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Rebecca Citrin ’14 (Springfield, N.J.) loves to see kids get excited about science and technology. She has put countless hours into two projects to help generate that enthusiasm.

Citrin, a civil engineering major, is developing the curriculum for an interactive museum-based game that will help students ages 9-12 learn about sustainability concepts and environmental engineering practices. She is working on the project through Lafayette’s EXCEL Scholars undergraduate research program under the guidance of Art Kney, associate professor and head of civil and environmental engineering.

The game interface is currently under development through a collaboration with Jonathan Rowe ’06, who is pursuing a Ph.D. in computer science at North Carolina State University, and Kristen Tull ’06 of ERM sustainability consulting firm.

Eventually, the game will be used by students in a museum setting, where they will investigate concepts related to energy, food, and water, and will examine how these ideas can be engineered to help improve the health of the planet.  Using an interactive tabletop surface, students will work collaboratively to solve sustainability puzzles of varying difficulty.

Citrin also developed assessment methods to ensure that the game is both effective and efficient in helping students understand what can be done to improve the environment. These methods will eventually be broadened to establish a standard for assessing informal engineering education practices for K–12 students.

“The results are expected to motivate a rise in informal engineering education practices for students by demonstrating the importance of early exposure to these disciplines,” Citrin says.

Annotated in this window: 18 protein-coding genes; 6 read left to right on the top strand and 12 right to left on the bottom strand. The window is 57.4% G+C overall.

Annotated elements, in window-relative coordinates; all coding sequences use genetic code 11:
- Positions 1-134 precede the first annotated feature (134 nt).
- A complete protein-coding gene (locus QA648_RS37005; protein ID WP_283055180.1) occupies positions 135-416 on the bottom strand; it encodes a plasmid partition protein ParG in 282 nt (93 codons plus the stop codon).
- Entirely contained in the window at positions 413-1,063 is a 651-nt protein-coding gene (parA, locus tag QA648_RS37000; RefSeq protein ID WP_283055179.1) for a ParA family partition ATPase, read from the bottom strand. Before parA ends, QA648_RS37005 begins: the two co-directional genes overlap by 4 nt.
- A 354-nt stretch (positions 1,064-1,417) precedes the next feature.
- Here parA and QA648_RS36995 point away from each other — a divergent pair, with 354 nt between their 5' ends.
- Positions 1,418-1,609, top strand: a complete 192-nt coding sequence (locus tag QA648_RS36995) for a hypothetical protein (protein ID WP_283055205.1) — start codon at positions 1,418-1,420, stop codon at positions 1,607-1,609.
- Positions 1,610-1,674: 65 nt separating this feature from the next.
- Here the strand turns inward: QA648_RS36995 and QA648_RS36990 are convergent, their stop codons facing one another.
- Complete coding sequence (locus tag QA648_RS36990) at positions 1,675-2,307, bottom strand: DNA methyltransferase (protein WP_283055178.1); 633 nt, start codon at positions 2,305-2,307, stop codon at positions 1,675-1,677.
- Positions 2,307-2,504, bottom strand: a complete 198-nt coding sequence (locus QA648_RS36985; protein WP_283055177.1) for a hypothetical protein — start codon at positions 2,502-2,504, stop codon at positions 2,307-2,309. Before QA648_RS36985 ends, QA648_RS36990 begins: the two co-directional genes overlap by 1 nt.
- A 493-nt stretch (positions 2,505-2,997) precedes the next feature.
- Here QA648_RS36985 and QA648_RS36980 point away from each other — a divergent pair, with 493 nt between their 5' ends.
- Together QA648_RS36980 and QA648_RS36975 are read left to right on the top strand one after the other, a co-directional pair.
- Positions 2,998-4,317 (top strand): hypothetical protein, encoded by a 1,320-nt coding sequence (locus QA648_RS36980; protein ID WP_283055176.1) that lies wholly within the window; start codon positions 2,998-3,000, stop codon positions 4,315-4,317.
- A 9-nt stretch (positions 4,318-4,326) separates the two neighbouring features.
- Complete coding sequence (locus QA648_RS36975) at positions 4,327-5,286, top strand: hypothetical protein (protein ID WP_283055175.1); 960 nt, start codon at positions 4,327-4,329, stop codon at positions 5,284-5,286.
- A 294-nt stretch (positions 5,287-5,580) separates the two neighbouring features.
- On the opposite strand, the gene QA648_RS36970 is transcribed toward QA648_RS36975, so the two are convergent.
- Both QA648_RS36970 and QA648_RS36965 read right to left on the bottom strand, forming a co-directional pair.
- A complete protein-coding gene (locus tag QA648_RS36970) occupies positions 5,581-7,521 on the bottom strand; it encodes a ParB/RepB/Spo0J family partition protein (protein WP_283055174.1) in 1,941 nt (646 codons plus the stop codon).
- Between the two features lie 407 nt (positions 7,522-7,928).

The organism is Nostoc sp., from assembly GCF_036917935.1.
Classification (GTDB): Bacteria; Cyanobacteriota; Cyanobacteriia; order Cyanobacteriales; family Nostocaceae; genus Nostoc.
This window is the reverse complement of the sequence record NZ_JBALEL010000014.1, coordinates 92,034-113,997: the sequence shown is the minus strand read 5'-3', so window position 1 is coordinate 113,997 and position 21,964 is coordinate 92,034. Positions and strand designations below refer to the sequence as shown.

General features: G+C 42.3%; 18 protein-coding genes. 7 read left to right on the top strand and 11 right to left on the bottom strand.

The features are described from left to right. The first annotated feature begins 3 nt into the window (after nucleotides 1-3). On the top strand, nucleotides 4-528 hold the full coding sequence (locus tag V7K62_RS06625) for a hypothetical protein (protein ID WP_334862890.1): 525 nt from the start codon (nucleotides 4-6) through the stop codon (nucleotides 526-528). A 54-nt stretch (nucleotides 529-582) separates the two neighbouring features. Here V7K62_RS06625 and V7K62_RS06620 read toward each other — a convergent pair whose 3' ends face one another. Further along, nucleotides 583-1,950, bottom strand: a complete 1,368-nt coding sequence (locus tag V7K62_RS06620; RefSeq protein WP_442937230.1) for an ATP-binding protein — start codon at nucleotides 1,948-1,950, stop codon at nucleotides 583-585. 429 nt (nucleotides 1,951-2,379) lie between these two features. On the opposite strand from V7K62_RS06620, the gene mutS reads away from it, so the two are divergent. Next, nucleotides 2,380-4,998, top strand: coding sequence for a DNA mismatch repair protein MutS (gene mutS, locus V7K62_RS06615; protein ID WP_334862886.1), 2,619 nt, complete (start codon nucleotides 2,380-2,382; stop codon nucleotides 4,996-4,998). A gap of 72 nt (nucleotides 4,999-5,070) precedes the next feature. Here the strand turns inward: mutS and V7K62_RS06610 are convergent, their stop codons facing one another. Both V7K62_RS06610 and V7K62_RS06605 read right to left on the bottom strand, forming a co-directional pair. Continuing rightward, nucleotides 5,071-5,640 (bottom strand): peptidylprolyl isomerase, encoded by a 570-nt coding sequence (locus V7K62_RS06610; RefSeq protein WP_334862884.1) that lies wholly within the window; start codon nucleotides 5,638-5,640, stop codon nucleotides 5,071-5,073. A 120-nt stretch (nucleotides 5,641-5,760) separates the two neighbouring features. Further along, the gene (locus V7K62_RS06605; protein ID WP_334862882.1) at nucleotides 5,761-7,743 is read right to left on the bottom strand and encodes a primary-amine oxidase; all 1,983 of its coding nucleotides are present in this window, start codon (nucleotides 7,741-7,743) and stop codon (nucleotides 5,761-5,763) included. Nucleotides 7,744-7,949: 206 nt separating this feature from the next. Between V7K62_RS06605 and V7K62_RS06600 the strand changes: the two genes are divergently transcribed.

View and share more images of the STEM Camp on Flickr

Citrin also organized the Lafayette College STEM (Science, Technology, Engineering and Mathematics) Camp over the summer. Along with civil engineering major Emily Crossette ’15 (Glenside, Pa.), she planned the event on behalf of Lafayette’s Society of Environmental Engineers and Scientists (SEES).

During the three-day summer camp, SEES hosted more than 50 first-sixth graders from throughout the Lehigh Valley. Campers were exposed to the various STEM fields through water-themed, interactive, hands-on activities led by Lafayette students and faculty. Citrin and civil engineering major Laura Spadaccini ’14 (Oradell, N.J.) also organized a similar event, the Engineering Brain Bowl, in summer 2011.

Working on these projects has helped Citrin focus her career path.

“I have developed my interest in studying informal engineering education practices for students.  I hope to further explore this interest during my remaining time at Lafayette and investigate possible graduate school opportunities for the development of programs and assessment strategies in this growing field,” she says.

Categorized in: Academic News, Civil and Environmental Engineering, Community-Based Learning and Research, Engineering, News and Features, Students
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1 Comment

  1. Kurt Steckley '59 says:

    Great ideas that are being developed. I would like more information on the Museum based game.

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